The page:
A company with an annual turnover of less than Rs 25 crore in the first five years will be eligible for tax breaks and other incentives under the government’s start-up policy if it fulfils certain conditions.
According to the definition notified by the department of industrial policy and promotion (DIPP), an entity will be called a start-up up to five years from the date of its incorporation/registration provided its turnover for any of the financial years doesn’t exceed Rs 25 crore. It must be working towards “innovation, development, deployment or commercialisalion of new products, processes or services, driven by technology or intellectual property”. A company working on “significantly improved existing product or service or process, that will create or add value for customers or workflow” will also be eligible for incentives if it fulfills other conditions. However, any such entity formed by “splitting up or reconstruction of a business already in existence” won’t be considered a start-up.
DIPP said the definition would bring about “uniformity” and ensure that only genuine players get the intended start-up benefits.
Prime Minister Narendra Modi had on January 16 unveiled a package of incentives to boost the start-up eco-system in the country, offering such firms a tax holiday and inspector raj-free regime for three years, capital gains tax exemption and a Rs 10,000-crore corpus to fund them.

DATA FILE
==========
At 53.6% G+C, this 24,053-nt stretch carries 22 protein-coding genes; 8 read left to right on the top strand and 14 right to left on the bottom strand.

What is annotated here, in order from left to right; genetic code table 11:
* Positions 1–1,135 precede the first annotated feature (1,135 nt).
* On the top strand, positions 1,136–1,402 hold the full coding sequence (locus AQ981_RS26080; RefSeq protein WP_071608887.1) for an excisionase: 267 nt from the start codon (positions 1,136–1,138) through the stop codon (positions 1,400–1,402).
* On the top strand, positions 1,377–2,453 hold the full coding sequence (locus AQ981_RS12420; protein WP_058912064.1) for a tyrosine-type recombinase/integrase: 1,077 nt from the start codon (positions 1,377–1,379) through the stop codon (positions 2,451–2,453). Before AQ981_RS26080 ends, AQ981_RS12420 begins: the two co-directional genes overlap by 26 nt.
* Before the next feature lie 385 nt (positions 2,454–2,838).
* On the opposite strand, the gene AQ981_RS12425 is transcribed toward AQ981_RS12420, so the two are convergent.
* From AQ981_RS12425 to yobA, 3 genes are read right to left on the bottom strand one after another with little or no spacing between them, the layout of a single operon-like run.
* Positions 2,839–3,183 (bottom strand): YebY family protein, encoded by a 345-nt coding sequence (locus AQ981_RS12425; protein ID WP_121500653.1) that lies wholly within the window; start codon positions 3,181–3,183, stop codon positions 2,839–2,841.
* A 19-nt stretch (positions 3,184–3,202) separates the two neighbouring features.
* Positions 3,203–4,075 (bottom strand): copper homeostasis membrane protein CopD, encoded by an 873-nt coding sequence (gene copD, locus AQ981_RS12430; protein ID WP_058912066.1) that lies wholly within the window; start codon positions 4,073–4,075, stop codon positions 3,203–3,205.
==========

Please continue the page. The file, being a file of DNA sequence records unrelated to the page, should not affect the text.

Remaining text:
He had also announced a liberalised regime to help start-up businesses register patents, for which the fee will be slashed by 80%, apart from an easy exit option that will be provided under the bankruptcy Act so that start-ups can exit within 90 days. The Budget is expected to further bring clarity on the incentives concerning the start-ups.
According to the latest notification, such a company will be required to obtain a certificate of an eligible business from the inter-ministerial board of certification, comprising a joint secretary with the DIPP and representatives of the departments of science and technology as well as biotechnology.
The process of recognition as a start-up would be through mobile app or the DIPP portal. Start-ups will also be required to submit an application with various documents, including a letter of funding of not less than 20% in equity by any incubation fund/angel fund/private equity fund/ duly registered with Sebi which endorses the innovative nature of the business.
Tax exemptions and incentives such as exempting deemed tax on capital investments and exempting the businesses from paying service tax or value-added tax need to offered for any worthwhile boost to start-ups, said Krishan Malhotra, partner and national practice head (Tax) at Shardul Amarchand Mangaldas & Co. “Further it can also look at taxing only realised gains and provide mechanism to defer tax on ESOPS and share swaps,” he added.
According to a report by Nasscom, India has become the third largest base of technology start-ups in the world, behind the US and the UK. The number of start-ups in the country has grown 40% from a year before and
is expected to have crossed 4,200 in 2015. While the number of private equity funds, venture capitalists and angel investors investing in the space has doubled from last year, the funding has witnessed a 125% rise from 2014. The total funding in the India based start-ups is estimated to be nearly $5 billion by end-2015.